Two rock climbers are close to finishing a hugely ambitious project on El Capitan in the Yosemite Valley — free-climbing the Dawn Wall. They talked to NPR's Melissa Block from the rock face.
Local restaurant reviewer Leslie Brenner has ruffled the feathers of a chef and some restaurateurs in Dallas. She's been attacked on Twitter and Facebook, and some restaurants are not cooperating for reviews.
In an era of online reviews and food bloggers, does it really matter what one critic writes in a newspaper? More than you might think. The Internet has changed how reviews impact the business of restaurants and how professional critics do their jobs.
A great place to see that transformation is at the crossroads of tech and dining in San Francisco.
Matt Straus has a classic restaurant story. He started at a local McDonald's and worked his way into San Francisco's fine dining scene. After 23 years, he finally opened his own place, The Heirloom Café. Then a year later, it happened: the bad review.
If you’ve seen the movie "Chef," where Jon Favreau makes mincemeat out of a critic, you are familiar with the fantasy response to getting panned.
What went down in real life with Matt Straus was much less funny, and far more depressing.
Straus thought he would be ruined. “It was though somebody had announced that we were the 'Emperor with no clothes,'” he says. “It was devastating.”
But, instead of going out of business, Straus actually saw a bump in business when his regular customers came out to support him. “Many of them came up to me and said, 'Wow, that was a crazy review,'" Straus says.
The Heirloom Café was already regarded as a restaurant worth visiting. It had some good write-ups and positive comments from diners on sites like OpenTable. Plus, it had a four out of five-star rating on Yelp. Online reviews affect business more than a critic's opinion, Mat Schuster, who co-owns Canela Bistro Bar, a Spanish restaurant in San Francisco.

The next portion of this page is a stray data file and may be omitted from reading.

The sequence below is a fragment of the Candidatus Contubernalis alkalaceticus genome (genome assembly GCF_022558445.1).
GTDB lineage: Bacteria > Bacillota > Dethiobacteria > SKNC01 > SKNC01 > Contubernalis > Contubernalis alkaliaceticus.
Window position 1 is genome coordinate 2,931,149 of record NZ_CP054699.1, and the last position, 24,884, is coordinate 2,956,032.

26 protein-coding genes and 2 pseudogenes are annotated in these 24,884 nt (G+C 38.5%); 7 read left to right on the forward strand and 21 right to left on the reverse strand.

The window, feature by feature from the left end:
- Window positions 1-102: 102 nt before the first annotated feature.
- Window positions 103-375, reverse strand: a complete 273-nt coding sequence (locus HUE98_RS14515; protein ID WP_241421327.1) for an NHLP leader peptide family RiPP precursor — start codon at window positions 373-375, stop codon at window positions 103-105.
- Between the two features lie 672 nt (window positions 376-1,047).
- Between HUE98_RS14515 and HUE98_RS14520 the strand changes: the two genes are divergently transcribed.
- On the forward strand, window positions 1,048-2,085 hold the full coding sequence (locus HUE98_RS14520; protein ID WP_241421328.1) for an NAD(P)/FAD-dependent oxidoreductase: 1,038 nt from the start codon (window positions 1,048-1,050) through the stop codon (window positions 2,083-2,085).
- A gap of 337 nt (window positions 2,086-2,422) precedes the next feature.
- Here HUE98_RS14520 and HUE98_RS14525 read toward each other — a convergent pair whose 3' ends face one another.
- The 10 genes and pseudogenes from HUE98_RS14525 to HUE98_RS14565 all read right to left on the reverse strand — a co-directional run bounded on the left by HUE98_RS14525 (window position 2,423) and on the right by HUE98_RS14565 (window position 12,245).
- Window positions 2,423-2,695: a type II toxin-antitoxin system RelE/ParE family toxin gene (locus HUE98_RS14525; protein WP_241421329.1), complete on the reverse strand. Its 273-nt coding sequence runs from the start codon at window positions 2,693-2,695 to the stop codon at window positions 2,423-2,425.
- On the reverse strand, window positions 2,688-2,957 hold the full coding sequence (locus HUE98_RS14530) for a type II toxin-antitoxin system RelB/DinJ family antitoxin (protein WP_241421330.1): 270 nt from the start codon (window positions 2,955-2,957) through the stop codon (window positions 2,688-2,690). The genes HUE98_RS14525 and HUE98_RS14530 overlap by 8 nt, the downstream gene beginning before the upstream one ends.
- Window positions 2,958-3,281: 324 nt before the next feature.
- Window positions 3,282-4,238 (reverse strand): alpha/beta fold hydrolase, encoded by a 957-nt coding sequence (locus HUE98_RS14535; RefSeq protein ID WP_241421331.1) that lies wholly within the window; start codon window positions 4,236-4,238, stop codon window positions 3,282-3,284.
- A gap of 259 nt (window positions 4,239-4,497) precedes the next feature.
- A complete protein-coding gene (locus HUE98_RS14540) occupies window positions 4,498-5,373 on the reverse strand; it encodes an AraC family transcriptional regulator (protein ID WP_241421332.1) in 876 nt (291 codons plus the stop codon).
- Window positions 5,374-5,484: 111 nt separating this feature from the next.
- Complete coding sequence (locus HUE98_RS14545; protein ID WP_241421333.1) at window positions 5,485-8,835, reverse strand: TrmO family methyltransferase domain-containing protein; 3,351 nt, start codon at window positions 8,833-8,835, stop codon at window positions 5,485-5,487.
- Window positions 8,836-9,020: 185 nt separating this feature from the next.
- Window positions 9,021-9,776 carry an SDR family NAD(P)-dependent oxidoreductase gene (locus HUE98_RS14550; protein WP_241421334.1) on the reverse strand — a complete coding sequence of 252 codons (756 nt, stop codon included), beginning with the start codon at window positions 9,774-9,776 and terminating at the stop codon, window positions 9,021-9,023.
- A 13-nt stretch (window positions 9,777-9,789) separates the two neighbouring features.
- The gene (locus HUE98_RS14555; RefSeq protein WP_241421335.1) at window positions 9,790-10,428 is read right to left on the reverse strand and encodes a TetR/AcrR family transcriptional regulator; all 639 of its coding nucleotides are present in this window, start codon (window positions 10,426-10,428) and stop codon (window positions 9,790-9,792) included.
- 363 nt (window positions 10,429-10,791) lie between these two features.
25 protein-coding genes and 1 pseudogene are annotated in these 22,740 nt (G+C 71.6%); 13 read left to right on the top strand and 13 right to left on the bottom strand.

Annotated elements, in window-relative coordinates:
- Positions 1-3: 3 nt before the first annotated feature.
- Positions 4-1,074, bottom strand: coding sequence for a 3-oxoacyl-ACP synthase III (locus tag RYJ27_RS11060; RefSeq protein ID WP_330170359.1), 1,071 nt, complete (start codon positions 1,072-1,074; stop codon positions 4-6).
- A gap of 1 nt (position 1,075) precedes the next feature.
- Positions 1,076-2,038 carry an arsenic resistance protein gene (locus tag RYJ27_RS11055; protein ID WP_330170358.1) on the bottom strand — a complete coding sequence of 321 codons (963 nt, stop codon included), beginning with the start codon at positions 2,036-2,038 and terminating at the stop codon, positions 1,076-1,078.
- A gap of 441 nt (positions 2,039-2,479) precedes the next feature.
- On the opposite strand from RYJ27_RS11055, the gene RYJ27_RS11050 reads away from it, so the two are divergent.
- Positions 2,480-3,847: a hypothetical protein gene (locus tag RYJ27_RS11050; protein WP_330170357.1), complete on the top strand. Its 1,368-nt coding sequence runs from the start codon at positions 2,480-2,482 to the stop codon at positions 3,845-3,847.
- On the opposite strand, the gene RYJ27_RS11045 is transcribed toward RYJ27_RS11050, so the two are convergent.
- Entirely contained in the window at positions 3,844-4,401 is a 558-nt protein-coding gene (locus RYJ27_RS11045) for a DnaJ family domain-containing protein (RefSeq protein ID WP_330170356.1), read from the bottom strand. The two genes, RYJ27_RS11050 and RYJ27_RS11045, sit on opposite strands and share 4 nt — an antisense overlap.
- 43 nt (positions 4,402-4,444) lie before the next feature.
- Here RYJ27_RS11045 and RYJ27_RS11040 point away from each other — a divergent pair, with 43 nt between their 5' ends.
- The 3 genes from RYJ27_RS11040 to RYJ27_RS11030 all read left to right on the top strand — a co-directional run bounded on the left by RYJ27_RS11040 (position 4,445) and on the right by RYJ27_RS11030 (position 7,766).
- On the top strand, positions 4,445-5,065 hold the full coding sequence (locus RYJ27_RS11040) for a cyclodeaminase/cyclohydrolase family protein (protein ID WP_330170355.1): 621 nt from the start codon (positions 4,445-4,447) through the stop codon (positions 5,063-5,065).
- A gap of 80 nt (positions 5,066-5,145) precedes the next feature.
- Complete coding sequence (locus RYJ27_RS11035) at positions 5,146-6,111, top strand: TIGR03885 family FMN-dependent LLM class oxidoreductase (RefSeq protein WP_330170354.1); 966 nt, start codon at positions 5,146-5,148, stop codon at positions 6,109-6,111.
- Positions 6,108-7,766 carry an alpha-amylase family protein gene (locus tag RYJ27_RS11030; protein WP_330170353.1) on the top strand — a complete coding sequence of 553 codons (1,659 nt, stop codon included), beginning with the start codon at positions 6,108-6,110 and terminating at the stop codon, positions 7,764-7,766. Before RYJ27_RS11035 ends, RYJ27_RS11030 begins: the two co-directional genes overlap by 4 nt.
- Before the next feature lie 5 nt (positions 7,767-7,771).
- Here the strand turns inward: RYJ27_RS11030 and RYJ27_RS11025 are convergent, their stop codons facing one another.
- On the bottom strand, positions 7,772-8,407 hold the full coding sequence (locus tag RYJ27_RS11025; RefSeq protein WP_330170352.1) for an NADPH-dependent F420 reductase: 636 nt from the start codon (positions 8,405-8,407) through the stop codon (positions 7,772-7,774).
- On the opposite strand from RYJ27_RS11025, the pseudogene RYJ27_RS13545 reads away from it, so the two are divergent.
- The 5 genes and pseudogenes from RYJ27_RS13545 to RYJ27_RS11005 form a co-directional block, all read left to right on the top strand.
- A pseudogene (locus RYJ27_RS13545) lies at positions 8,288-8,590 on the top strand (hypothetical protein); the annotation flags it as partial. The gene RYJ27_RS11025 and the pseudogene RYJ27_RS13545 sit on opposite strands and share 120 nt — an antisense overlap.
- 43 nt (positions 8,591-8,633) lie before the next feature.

Yelp reviews are one of the most popular ways new customers discover his restaurant, Schuster says. He takes his Yelp ratings so seriously he uses them to reward his staff. The ratings determine bonuses for managers and the sous chef, and if servers are mentioned in a five-star review, Schuster says he gives them a $25 gift card.
Studies at UC Berkeley and Harvard University show that increasing the average Yelp rating by even half a star can have a big impact on business.
But old-style critics still matter. Heather Irwin, a food writer and blogger in California wine country, says a review in a local paper can put a new restaurant on the map before online ratings accumulate. Plus, it makes a nice trophy. “Even though it might sound a little old fashion,” Irwin says, “the restaurants really like to have that plaque with the restaurant review from the newspaper posted in their lobby.”
If a review does not go a restaurant's way, it's another story. Brenner, the dining critic at the Dallas Morning News, managed to make a chef and local restaurateurs so furious that they are trying to compromise the integrity of her reviews by refusing to let her pay. Why? Because, Brenner says, “they're not happy with the star-rating system.”
The newspaper has used the same star system for decades but that may soon change, Brenner says, as food critics adapt to compete with with the abundant and alluring food coverage online — the host of blogs that can feature sexy photos of artisanal cocktails, chi-chi barbecue and celebrity chefs.
Some reviewers, like Brenner, are even giving up their sacred anonymity. Critics used to hide their identities so they could secretly review restaurants. That is harder to pull off these days with social media and smartphones.
There is an upside having a more public persona – it gives critics an opportunity to build their own star power.